Space Force Lacks Agility To Tap into Commercial Innovation

By Mikayla Easley

Maxar Technologies illustration, imagery

The Pentagon wants to capitalize on a soaring commercial space sector to stay ahead of adversaries in the domain. But the lack of a national strategic vision that focuses efforts and streamlines the government’s contracting bureaucracy is leaving members of industry feeling lost in space.

For decades, the United States has been a leader in what has been called “the ultimate high ground.” But recent reports from industry experts and from the Defense Department indicate that China is making significant advancements in the development of spacecraft and launch systems.

One strategy the Space Force is looking to employ to stay on top is accelerating the acquisition and adoption of commercially sourced platforms and services for its national security and civil space missions, said Col. Eric Felt, director of architecture and integration at the office of the assistant secretary of the Air Force for space acquisition and integration.

“What is so exciting to the Space Force and the space acquisition community about all this commercial innovation and these commercial technologies is that we can use those to maintain our technology lead and deter conflict with our competitors,” Felt said during a January webinar hosted by the National Defense Industrial Association.

Buoyed by private investors, the commercial space sector has experienced a meteoric rise in recent years. However, money alone isn’t enough to win the space race against China. Industry needs a cohesive national space strategy — a “north star vision” — from the United States that would help direct investment and innovations, according to the fourth annual State of the Space Industrial Base report titled “Winning the New Space Race for Sustainability, Prosperity and the Planet.”

Published in August, the 110-page report was written by officials from the Space Force, the Defense Innovation Unit, the Department of the Air Force and the Air Force Research Laboratory. More than 250 participants from government, industry and academia contributed to its findings and recommendations.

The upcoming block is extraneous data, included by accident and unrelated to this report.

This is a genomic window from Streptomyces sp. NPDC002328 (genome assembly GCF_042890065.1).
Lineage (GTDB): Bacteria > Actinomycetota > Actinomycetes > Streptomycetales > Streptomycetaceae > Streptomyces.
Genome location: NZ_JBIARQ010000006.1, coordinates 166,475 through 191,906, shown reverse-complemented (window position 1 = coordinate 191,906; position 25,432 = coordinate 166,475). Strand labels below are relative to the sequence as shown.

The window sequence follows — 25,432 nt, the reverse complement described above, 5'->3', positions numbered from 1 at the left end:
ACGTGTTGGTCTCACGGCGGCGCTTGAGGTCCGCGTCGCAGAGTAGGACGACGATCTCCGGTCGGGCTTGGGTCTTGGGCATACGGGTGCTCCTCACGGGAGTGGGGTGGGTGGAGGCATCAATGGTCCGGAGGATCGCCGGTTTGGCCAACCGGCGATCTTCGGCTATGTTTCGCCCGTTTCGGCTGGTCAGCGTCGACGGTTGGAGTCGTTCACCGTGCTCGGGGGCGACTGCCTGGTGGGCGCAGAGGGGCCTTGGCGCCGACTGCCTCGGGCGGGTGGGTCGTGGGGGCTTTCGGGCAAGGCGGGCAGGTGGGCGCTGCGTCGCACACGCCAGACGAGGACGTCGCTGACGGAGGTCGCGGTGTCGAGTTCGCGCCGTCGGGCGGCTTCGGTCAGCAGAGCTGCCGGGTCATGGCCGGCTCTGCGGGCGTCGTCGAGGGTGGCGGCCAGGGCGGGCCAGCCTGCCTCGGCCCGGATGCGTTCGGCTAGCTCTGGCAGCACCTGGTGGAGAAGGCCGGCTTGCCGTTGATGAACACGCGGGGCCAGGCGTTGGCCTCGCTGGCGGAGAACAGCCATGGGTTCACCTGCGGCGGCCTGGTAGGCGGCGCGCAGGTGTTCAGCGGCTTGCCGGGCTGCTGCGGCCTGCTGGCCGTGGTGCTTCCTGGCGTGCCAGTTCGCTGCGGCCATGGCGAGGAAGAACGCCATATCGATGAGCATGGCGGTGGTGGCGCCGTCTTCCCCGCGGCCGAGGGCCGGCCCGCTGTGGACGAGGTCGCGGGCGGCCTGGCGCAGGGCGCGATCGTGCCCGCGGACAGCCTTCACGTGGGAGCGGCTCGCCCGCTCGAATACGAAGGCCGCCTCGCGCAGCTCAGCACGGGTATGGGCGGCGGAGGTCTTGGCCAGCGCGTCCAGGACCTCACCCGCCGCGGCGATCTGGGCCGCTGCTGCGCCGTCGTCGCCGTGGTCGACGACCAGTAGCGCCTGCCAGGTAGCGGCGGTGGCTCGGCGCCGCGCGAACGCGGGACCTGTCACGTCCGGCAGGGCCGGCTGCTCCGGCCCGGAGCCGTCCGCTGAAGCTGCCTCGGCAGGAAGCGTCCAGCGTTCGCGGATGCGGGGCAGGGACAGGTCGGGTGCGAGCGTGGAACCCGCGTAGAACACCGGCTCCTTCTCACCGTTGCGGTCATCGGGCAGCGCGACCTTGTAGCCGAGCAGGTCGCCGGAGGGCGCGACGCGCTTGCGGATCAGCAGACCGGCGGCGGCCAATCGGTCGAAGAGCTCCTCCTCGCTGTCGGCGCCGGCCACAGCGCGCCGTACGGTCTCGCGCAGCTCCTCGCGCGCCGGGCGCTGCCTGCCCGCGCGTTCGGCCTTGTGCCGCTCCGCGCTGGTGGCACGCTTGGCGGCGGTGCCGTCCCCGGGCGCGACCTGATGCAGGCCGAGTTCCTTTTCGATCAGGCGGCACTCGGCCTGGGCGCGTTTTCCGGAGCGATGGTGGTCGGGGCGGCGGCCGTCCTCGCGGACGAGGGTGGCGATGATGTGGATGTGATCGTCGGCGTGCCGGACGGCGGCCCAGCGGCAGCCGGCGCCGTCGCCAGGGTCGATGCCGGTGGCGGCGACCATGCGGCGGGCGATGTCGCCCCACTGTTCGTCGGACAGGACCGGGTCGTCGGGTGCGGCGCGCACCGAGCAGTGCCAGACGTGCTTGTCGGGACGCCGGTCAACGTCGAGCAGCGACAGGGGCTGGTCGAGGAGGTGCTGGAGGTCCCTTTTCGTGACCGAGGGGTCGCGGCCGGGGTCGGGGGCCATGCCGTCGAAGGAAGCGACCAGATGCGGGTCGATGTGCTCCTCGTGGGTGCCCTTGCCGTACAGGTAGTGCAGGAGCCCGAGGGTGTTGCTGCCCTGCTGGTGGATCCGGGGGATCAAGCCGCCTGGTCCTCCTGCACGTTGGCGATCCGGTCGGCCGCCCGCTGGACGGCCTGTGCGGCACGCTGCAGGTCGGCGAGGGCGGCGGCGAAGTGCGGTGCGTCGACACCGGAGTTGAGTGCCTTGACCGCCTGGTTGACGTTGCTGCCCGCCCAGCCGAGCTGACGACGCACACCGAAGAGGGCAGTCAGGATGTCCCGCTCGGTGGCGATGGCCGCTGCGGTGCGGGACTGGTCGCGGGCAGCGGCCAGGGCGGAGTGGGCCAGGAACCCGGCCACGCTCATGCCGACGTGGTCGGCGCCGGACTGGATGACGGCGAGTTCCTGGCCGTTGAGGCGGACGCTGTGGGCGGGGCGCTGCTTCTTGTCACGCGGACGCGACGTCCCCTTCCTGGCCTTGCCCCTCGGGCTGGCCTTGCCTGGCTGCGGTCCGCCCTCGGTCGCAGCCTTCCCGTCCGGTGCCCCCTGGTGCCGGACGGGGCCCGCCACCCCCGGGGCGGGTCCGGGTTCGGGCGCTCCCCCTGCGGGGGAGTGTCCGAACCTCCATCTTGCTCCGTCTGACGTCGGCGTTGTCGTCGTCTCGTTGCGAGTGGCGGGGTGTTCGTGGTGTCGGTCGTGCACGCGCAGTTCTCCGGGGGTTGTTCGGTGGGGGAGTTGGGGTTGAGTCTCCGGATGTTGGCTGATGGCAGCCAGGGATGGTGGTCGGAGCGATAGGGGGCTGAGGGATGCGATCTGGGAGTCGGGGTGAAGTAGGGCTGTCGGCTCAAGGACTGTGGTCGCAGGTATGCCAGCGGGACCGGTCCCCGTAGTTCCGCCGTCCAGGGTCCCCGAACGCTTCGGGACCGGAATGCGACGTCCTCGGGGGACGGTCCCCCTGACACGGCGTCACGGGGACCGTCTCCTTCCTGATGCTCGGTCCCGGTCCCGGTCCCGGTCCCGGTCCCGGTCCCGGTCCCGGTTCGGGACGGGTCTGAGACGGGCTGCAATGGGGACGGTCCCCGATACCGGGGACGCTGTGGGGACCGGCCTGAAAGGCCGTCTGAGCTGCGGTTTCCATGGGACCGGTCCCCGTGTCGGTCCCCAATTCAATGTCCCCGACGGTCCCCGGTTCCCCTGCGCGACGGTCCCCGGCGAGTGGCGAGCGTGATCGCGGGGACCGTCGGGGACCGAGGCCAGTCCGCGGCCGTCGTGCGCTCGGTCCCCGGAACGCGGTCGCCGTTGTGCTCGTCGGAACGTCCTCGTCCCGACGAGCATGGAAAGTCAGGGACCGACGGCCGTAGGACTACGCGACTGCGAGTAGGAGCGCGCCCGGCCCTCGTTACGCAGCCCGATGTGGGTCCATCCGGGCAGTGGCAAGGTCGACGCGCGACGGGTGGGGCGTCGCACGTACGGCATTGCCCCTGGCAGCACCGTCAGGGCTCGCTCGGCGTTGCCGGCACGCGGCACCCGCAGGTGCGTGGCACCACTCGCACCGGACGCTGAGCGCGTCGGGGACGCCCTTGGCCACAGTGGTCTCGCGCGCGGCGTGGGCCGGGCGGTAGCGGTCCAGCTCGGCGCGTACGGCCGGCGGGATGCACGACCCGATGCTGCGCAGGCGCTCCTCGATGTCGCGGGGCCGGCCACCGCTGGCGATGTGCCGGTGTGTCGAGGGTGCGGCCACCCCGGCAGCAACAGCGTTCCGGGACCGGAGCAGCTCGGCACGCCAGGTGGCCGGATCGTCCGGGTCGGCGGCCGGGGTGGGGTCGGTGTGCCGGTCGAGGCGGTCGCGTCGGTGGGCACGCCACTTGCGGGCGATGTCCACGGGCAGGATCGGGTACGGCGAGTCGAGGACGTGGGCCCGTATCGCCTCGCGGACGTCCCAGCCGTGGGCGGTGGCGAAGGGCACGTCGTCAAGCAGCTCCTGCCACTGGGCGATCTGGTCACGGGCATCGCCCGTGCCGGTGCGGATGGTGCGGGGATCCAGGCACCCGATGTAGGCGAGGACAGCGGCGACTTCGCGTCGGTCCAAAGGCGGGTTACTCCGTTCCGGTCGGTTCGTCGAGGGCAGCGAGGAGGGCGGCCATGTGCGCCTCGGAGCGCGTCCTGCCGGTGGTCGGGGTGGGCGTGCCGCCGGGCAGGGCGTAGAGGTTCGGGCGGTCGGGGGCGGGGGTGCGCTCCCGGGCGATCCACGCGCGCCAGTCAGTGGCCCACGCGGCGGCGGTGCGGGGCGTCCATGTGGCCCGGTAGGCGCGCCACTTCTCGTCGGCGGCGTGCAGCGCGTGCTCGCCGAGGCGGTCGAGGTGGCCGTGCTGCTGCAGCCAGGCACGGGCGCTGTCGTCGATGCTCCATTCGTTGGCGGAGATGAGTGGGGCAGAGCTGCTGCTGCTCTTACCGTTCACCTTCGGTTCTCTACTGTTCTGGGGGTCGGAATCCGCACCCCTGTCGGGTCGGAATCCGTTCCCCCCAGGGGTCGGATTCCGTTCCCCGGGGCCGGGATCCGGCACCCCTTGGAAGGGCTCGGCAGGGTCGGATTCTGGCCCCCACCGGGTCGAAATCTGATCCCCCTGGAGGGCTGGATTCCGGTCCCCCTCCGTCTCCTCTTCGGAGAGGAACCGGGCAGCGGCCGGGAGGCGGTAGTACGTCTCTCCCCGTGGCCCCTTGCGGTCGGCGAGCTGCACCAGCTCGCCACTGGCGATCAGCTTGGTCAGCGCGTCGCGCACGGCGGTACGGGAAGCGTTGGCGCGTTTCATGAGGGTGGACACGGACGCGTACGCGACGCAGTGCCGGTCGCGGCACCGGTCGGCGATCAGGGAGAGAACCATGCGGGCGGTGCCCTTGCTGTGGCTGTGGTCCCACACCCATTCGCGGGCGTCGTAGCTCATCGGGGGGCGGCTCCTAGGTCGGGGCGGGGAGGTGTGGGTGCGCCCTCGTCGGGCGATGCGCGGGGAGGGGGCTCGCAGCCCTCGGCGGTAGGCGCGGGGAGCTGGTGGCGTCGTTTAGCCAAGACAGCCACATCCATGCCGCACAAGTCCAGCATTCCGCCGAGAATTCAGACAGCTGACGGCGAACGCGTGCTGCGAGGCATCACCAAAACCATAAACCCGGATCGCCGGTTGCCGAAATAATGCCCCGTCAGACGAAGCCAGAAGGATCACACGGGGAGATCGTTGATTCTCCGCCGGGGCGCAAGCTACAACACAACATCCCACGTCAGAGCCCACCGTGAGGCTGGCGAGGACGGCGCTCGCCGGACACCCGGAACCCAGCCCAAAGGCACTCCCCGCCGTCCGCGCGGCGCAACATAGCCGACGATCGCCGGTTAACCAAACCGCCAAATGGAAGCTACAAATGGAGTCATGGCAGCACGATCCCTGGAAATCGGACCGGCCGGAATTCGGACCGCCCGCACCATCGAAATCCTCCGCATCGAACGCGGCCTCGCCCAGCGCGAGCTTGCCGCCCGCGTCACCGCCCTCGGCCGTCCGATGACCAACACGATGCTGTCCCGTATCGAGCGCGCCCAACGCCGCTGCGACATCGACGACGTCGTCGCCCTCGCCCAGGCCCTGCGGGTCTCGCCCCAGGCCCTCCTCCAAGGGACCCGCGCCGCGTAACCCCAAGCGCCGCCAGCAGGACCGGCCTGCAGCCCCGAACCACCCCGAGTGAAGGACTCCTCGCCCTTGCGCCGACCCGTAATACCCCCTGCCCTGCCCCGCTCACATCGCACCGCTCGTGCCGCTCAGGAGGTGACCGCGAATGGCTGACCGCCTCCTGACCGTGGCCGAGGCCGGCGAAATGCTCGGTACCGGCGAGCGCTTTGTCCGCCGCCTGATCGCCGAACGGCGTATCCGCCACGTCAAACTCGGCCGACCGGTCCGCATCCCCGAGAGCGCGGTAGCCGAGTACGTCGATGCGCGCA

“The U.S. lacks a clear and cohesive long term vision, a grand strategy for space that sustains economic, technological, environmental, social and military (defense) leadership for the next half century and beyond,” the report read.

This is the fourth consecutive year the report has indicated that the government needs to develop a cohesive space strategy that integrates commercial, civil and national security space efforts.

The United States does have doctrines that discuss space strategies, such as the framework released by the National Space Council in 2021, the National Space Policy, the National Defense Strategy and the National Security Strategy. But participants in the report indicated these were not enough to compete with China, said Maj. Gen. John Olson, mobilization assistant to the chief of space operations and a co-author of the report.

“They said we need something that brings that into a much more cohesive, enduring north star vision for America,” Olson said during the webinar. “And that’s got to be inclusive of all those elements across the spectrum of commercial, civil and national security space activities.”

“As we look at the broader context of that, really it’s a reflection of the fact that commercial space technology has forever changed not just the civil and commercial [space] community, but we’ve seen that — this year ever more so — it’s changed the nature of conflict,” he added.

Commercial space technology has been critical for Ukraine’s defense against Russia’s invasion. For example, a constellation of satellites owned by Maxar Technologies has been collecting satellite imagery used to create intelligence for Ukrainians, while SpaceX’s Starlink satellite internet network has kept Ukraine online since the beginning of the invasion.

In terms of a north star, the commercial sector is looking for a message that will build rhythm and excitement within industry that will eventually lead to funding, said Chris Shank, vice president and general manager of air and space programs at Maxar.

“I think there’s an element that the Space Force will need to articulate a … I hate to say this, but it is a bumper sticker that we can all memorize and keep in our heads and that is our north star,” Shank said at the webinar. “And then you have to be persistent about it, you have to communicate it.”

Whether or not a north star vision will be defined within the year is yet to be determined, although the report urged the United States to take a “whole-of-nation” approach when articulating one. The messaging should be equally owned by the National Security Council, the White House, the National Space Council and the Office of Science and Technology Policy, Olson said.

Meanwhile, as the Space Force works with the government to articulate a unified vision for space, it is also moving forward with breaking down a number of barriers — including bureaucratic delays and an outdated acquisition culture — that contributors highlighted in the report as slowing down technological advancements in space, said Steven Butow, director of the space portfolio at the Defense Innovation Unit and a co-author of the report.